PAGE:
I attended IndieWebCamp NYC 2018 and it was a blast! Check the schedule for links to notes and videos from the awesome keynotes, discussion sessions, and build-day demos. I am so grateful to all the other organizers, to all the new and familiar faces that came out, to those that joined us remotely, to Pace University's Seidenberg School for hosting us, and of course to the sponsors that made it all possible.
I have a lot of thoughts about all the discussions and projects that were talked about, I'm sure. But for now, I'd like to capture some of the TODOs and project ideas that I came away with after the event, and the post-event discussions over food and drink.
A Micropub Media Endpoint built on Neocities for storage and Glitch for handling uploads and metadata. It would allow folks to store 1GB of media files like photos, audio, and video for their websites, for free. It would be usable with all kinds of posting tools, no matter what backend you use for your site.
Improve how my website handles all thesecheck-inposts which are made when someone else checks me in on Swarm. I would like to show who checked me in, at least, if not some of their photos, or maybe even an embedded version of the post from their site.
Keep doing the This Week in the IndieWeb podcast! I had been feeling some burnout about this and falling behind. It was so great to talk with folks who listen to it and rely on it to keep up to date with the goings-on in the community!
Offer a hand with jgmac1106'sidea to issue educational course achievements (badges) via IndieWeb building blocks.
Work on closing down Camura, a photo-sharing social network I helped build during the awkward age after the first "camera phones" and before Facebook introduced "Mobile Uploads". It has over 100k photos and 50k comments from around 400 folks. I'd like to let it down gently, make sure people have access to those photos, and maybe even preserve some of the best moments of human connection in a public place.
More generally: I think there's a really cool future where IndieWeb building blocks are available on free services like Glitch and Neocities. New folks should be able to register a domain and plug them together in an afternoon, with no coding, and get a website that supports posting all kinds of content and social interactions. All for the cost of a domain! And all with the ability to download their content and take it with them if these services change or they outgrow them. I already built some of this as a goof. The big challenges are simplifying the UX and documenting all of the steps to show folks what they will get and how to get it.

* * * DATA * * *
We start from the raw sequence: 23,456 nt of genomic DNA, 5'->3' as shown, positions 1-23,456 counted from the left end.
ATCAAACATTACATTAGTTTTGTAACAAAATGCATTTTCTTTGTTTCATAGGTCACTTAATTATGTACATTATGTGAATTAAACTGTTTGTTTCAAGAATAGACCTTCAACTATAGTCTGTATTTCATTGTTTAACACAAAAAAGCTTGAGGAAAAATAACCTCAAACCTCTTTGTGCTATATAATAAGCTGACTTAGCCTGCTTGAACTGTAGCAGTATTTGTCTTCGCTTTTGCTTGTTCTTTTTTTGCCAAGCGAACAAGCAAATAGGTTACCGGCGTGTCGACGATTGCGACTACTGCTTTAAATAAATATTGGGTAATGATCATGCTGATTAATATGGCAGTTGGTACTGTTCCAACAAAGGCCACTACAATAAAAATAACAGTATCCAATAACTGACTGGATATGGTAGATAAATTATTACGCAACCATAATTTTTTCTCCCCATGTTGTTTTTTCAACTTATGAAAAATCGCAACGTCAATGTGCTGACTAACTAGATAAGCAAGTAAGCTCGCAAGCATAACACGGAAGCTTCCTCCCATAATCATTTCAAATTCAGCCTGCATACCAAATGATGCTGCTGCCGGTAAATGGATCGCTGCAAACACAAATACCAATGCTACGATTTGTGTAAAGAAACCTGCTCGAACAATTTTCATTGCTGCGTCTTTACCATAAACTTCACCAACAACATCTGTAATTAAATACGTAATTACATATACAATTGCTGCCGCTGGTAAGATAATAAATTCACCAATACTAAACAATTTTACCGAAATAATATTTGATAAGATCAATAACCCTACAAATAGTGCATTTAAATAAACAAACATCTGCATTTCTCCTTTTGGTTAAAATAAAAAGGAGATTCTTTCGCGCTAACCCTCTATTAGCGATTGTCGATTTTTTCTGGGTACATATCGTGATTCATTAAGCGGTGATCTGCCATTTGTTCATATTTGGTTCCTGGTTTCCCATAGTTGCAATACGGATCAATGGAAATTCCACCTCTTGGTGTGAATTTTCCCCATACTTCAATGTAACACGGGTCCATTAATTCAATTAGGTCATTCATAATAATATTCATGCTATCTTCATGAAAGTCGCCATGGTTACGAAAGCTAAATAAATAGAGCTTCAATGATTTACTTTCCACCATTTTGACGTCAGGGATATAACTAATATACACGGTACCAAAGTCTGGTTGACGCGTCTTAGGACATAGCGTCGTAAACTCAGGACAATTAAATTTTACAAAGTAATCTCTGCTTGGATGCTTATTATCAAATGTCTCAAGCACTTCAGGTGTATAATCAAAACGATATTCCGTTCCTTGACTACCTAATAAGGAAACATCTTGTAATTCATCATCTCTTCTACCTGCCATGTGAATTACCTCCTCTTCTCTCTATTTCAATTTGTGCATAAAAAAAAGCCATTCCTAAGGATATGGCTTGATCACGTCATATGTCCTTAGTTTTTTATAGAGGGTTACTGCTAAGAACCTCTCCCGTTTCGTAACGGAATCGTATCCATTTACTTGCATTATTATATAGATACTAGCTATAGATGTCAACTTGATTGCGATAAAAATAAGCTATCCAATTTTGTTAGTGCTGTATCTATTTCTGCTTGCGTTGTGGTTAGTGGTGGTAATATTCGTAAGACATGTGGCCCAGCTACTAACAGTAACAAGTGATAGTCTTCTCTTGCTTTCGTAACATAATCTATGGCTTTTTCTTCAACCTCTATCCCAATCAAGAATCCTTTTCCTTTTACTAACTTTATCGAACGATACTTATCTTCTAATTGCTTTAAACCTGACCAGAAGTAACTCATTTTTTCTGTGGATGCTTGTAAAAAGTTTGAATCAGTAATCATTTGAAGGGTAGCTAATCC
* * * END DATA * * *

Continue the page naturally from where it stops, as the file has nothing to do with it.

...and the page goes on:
Other fun / ridiculous ideas discussed over the weekend:
Support Facebook-style colored-background posts like aaronpk did at IWC. I love the simplicity of adding an RGB color as a hashtag.
"This American Bachelor" (working title only) - a dating site as a podcast. Each episode (or season??) is an NPR-style deep dive into the life and longings of a single person looking for love. Alternate title: "Single". The cocktail-driven discussion that produced this idea was a joy.
I am sure there are fun ideas that were discussed that I am leaving out. If you can think of any, let me know!
After the 2017 IndieWeb Summit, each episode of the podcast also featured a brief ~1 minute interview with one of the participants there. As a way of highlighting these interviews outside the podcast itself, I became interested in the idea of "audiograms" – videos that are primarily audio content for sharing on platforms like Twitter and Facebook. I wrote up my first steps into audiograms using WNYC's audiogram generator.
While these audiograms were able to show visually interesting dynamic elements like waveforms or graphic equalizer data, I thought it would be more interesting to include subtitles from the interviews in the videos. I learned that Facebook supports captions in a common format called SRT. However, Twitter's video offerings have no support for captions.
Thankfully, I discovered the BBC's open source fork of audiogram, which supports subtitles and captioning, including the ability to "bake in" subtitles by encoding the words directly into the video frames. It also relies heavily on BBC web infrastructure, and required quite a bit of hacking up to work with what I had available.
In the end, my process looked like this:
Export the audio of the ~1 minute interview to an mp3.
Type up a text transcript of the audio. Using VLC's playback controls and turning the speed down to 0.33 made this pretty easy.